Facebook R&B crooner Mario has been relatively quiet on the music front for…
- Posted on Mar 9th 2010 4:31PM by Emily Tan
Describe your sound in your own words.
Paul Hammer: It is experimental pop music. We'll keep it at that.
How did the band form?
Deidre Muro: We first met at NYU when we were students and we were both doing individual songwriting and singing stuff. Then out of the blue, we challenged each other to make a concept album in one weekend up at Paul's studio at his house in Upstate [New York]. We made it, shared it with our friends and that was kind of it. But then a lot people kept encouraging us to keep going and take it to the next step. We did, and here we are.
Where did the band name come from?
PH: Honestly, the band name [was] created very quickly.
DM: And it existed before we made our first recording.
PH: One time we were Upstate recording a cover and that was actually the first time we ever recorded. It was before we were writing together, though. We were just goofing around the studio and we ended up recording this ambient piece where Deidre was singing in French and we wanted to put the track online. My only knowledge of putting music online [at the time] was MySpace. So we're like, "We have to make a MySpace, and we need a band name." So Deidre had been singing in French, we were talking about how beautiful the French language is and how it sounds when it's sung, and it came out in 10 seconds. I don't know who said it first, but "Oh, a really beautiful idea in French is, 'Savoir Adore' -- 'to know love.'" It sort of informed our music later.
DM: Yeah, when actually made a recording, we were like, "Oh, we'll just use our pseudo band name."
Who are your musical influences?
DM: Everything we were ever raised on. Paul and I were raised on a lot of music. We both came from musical families so from young ages we were exposed to lots of music.
PH: Lots of classical music, lots of jazz and eventually lots of classic rock.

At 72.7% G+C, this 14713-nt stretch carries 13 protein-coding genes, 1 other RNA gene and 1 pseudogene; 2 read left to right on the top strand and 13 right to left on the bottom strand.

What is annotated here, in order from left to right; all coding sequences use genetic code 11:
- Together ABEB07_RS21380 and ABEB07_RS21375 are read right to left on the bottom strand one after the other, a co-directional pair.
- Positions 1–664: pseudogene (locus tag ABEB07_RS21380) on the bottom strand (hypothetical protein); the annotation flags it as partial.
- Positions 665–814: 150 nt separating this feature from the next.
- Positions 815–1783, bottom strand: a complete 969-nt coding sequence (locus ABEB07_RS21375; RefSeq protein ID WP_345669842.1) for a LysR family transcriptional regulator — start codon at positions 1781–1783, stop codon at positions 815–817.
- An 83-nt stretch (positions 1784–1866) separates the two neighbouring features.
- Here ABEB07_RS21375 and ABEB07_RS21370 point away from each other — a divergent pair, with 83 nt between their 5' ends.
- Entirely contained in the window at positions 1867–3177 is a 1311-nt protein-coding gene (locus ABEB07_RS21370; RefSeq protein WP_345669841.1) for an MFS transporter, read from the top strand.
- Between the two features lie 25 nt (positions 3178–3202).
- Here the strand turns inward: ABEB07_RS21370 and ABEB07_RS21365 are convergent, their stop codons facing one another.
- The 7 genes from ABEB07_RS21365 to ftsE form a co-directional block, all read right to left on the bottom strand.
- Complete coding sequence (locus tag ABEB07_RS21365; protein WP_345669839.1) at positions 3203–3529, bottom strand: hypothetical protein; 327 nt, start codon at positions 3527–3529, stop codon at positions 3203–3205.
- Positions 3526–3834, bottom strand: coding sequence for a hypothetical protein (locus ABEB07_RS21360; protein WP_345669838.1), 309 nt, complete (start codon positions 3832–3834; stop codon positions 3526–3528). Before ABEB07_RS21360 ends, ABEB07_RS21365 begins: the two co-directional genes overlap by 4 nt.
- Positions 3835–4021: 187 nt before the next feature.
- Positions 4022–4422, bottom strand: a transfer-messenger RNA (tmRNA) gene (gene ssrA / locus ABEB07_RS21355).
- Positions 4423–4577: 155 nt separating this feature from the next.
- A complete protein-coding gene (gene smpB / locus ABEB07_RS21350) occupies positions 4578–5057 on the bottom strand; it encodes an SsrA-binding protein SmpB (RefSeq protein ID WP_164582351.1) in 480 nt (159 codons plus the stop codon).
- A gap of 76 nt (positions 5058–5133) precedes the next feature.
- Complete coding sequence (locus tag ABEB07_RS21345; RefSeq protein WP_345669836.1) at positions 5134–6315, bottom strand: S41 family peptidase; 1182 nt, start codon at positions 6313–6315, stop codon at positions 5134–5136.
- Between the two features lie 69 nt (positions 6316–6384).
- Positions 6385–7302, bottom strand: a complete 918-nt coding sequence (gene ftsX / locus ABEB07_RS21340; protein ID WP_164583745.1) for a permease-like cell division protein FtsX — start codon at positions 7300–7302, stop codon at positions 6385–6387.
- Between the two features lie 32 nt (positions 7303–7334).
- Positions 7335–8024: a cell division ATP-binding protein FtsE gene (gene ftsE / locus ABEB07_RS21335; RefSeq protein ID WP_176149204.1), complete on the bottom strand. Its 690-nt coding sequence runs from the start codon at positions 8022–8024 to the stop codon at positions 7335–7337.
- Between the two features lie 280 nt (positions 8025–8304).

DM: We grew up in the '90s so lots of '90s rock. I love it. And then there's all the little stuff. I'm into country.
PH: I'm into Ryan Adams, Red House Painters, that kind of stuff.
DM: And I love oldies. I love standards, old jazz torch singers, gypsy music and the blues.
PH: I don't think the music would be what it was if it wasn't for the fact that we have such different interests and influences. It somehow comes out the way it does. There's really little or no attention to those influences when we're writing.
DM: But it's always there. Our main musical influences are probably the recording studio because that's where we do most of our writing and what comes out, comes out.
What's your biggest vice?
PH: For me, it's eating horrible food -- lots and lots of meat. Mine is definitely food. I eat a lot of fatty, rich foods. But we're a pretty clean band; we don't do any drugs. Coffee is a vice for me, too. I drink too much coffee.
DM: I drink a lot of coffee, too.
PH: Our vice really is food because after every show we always all go get some so sort of junk food. We're not very rock 'n' roll.
DM: We're very intentionally balanced. We don't do this for a party lifestyle. We do this because we like making music.
What's in your SXSW survival kit?
PH: Don't eat too much barbecue.
DM: Probably take it easy. We want to go out every night so we're probably not going to destroy ourselves. Basically, it's all about balancing and being able to take everything in, because I know if overdo it on the first night, which I totally could, I'd be done for the rest of the week like I killed myself.